The Library Society is now about 260 years old.  That makes us the oldest cultural institution in the South; it impresses the heck out of visitors from out West who seem to think anything predating the Carter administration is ancient; and it secures us a spot near the front of the Carolina Day Parade line.  Being 260 years old is kinda cool.

But our collections include a few manuscripts from as far back as the 15th century, and some Indic statuary from as far back as the 10th.  Absorbing that level of historicity is always amazing- to pick up a document and think, "This book was written the year Lorenzo de' Medici died", or "That little statue was around before the Normans conquered England".  Everyday, you're gobsmacked by the elastic nature of time on a grand scale: how can I call George Washington's letters as "old" when something created eight centuries prior sits a few yards away?

But then, then!, there are the twinned doyen of our collections: the ginkgos that flank our Main Entrance.  While ours were planted Garden Club in 1922 - practically yesterday, right? - the ginkgo is a survivor from the Permian Era - 270 million years ago.  Our Society might predate the United States; but ginkgos were around before flowering plants.  Before birds.  Before mammals.

That is old.  That is awesome.

And now, best of all?  That awesomeness has been formally recognized!  Our ginkgos are not just living fossils, they are the Charleston Horticultural Society's 2010 Outstanding Trees Award in the "Nonprofit" category.  We've even got a nifty trophy to boot.  There are a lot of great trees in the Lowcountry, and we're in really good company with our sister organizations that have won this award before: we really couldn't be prouder that the great organic members of our collections have been recognized in this manner.

Other reasons to stop by soon: "Dixie", Denim, and Drinks is this Monday night, it's going to be terrific, and tickets are going fast.  Call us and buy yours today.  Circa 1748 is just over a fortnight away (May 29).  The Piccolo Spoleto Literary Festival is the weekend after that (June 3-5).  Tickets for 1748 and the Festival are all available through Piccolo Spoleto.  Also, Toddler Tuesday is going on summer break, as of June 1.  It'll be back this fall, having failed to do its summer reading but sporting a wicked tan.

Wednesday, May 5, 2010

Next year I'll talk about something pleasant... like Bohemia or Dos Equis...

Having written about Cinco de Mayo last year, your loyal blogger thought he might preface this post with some alternative May the fifth trivia.  Originally, this paragraph was to be about the death of Galerius (May 5th, 311 AD), the Roman emperor who was a major architect of the Diocletianic Persecution.  Then I realized the only interesting thing about Galerius was his death:as St. Luke said of Herod Agrippa, he was eaten by worms.  Thanks to Google, I learned that "worms" probably indicates Fournier gangrene.  And thanks to Google Image Search, I've learned exactly what Fournier gangrene is... and I shan't be able to eat for days.  Not cool.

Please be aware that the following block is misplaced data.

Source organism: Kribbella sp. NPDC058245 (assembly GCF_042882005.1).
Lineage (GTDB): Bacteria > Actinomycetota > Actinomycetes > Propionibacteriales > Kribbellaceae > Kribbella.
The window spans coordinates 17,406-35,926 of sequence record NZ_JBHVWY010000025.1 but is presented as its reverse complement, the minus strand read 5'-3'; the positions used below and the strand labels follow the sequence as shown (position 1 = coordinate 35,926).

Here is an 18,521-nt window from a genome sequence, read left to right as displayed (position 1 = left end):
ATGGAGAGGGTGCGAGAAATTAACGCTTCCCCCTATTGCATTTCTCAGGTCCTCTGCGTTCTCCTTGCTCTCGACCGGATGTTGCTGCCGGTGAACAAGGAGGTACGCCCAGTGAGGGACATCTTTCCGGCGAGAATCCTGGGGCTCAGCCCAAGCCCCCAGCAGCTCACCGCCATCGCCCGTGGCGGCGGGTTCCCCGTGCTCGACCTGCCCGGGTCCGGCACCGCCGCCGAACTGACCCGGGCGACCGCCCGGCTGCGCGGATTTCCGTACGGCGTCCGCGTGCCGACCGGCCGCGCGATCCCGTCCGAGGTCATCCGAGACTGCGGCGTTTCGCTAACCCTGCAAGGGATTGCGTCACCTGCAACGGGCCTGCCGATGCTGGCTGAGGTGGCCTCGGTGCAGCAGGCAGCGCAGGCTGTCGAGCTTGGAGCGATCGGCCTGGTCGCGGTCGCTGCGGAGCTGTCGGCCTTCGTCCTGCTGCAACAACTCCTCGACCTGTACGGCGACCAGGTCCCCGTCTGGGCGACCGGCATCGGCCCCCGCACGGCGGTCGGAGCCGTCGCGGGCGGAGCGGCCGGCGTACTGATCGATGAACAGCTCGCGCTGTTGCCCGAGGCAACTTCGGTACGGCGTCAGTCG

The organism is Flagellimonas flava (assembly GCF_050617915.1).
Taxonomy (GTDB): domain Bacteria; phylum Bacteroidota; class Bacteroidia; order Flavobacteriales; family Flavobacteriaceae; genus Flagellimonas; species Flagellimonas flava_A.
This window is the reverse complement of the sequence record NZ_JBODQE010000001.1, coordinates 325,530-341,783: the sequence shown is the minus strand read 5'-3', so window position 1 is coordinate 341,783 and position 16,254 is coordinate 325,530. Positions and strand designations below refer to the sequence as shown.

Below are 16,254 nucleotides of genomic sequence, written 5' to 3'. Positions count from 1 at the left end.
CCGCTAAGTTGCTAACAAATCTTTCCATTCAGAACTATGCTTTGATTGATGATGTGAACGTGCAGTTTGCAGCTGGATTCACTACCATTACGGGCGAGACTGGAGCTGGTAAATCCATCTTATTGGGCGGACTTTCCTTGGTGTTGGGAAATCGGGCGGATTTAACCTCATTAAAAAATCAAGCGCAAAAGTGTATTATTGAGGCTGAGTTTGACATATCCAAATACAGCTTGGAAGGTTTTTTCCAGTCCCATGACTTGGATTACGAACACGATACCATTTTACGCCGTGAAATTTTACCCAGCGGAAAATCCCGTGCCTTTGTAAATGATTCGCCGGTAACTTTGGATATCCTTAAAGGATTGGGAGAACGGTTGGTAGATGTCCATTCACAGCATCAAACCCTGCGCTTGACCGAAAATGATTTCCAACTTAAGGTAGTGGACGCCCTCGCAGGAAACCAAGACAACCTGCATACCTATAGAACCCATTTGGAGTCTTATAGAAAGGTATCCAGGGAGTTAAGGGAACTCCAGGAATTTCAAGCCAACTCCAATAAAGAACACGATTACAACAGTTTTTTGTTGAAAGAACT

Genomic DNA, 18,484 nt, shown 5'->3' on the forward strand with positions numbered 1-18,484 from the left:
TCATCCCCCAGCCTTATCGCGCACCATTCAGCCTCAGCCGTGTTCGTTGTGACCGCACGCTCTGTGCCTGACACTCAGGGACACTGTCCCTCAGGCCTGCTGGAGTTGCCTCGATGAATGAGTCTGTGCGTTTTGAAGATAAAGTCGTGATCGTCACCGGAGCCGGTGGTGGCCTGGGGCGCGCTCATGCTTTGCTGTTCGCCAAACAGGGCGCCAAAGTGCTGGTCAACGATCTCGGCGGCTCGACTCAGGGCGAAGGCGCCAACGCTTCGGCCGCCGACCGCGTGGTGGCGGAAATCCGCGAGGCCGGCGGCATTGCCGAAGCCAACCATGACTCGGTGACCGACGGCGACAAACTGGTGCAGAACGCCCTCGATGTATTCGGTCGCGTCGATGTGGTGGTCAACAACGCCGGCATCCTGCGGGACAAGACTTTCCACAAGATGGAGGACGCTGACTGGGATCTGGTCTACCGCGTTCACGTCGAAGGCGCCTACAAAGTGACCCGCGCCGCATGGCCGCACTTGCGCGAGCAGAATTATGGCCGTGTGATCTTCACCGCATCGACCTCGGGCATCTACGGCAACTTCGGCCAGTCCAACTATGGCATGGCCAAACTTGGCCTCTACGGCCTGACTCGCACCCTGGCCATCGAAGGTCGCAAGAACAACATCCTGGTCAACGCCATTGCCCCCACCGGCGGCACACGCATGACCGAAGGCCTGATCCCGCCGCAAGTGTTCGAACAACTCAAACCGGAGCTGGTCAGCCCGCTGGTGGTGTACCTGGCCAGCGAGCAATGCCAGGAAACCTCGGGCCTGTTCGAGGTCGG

What is cool is the Lifelong Learning Series classes slated for this fall.  Following on the tremendous success of the winter salon, Bret Lott will be back to guide a ten week course on fiction writing.  Across the hall, the Shakespeare scholar, former department chair, and CofC legend Nan Morrison will be teaching a six-week course on the tragedies of Shakespeare.  Also cool (for us) is how fast these classes are filling up: they don't start until September 7th, we've barely advertised them, and they're already three quarters full.  If you want in on either of these great programs, contact the Library Society ASAP.

Also, next Thursday, May the 13th the CLS will host Jennie Stephens of the Center for Heirs' Property Preservation to discuss the Center's work in providing free legal, educational, and other services to people attempting to clear title to Heirs' Property.  The free event runs from 6:00 PM to 7:00 PM.

Don't forget for more info on any CLS event (like "Dixie", Denim and Drinks; Circa 1748; and the whole bleeding Piccolo Spoleto Literary Festival), check our website, give us a call at 723.9912, or send us an email.  'Cause missing our great events would be terrible... terrible like Fournier gangrene!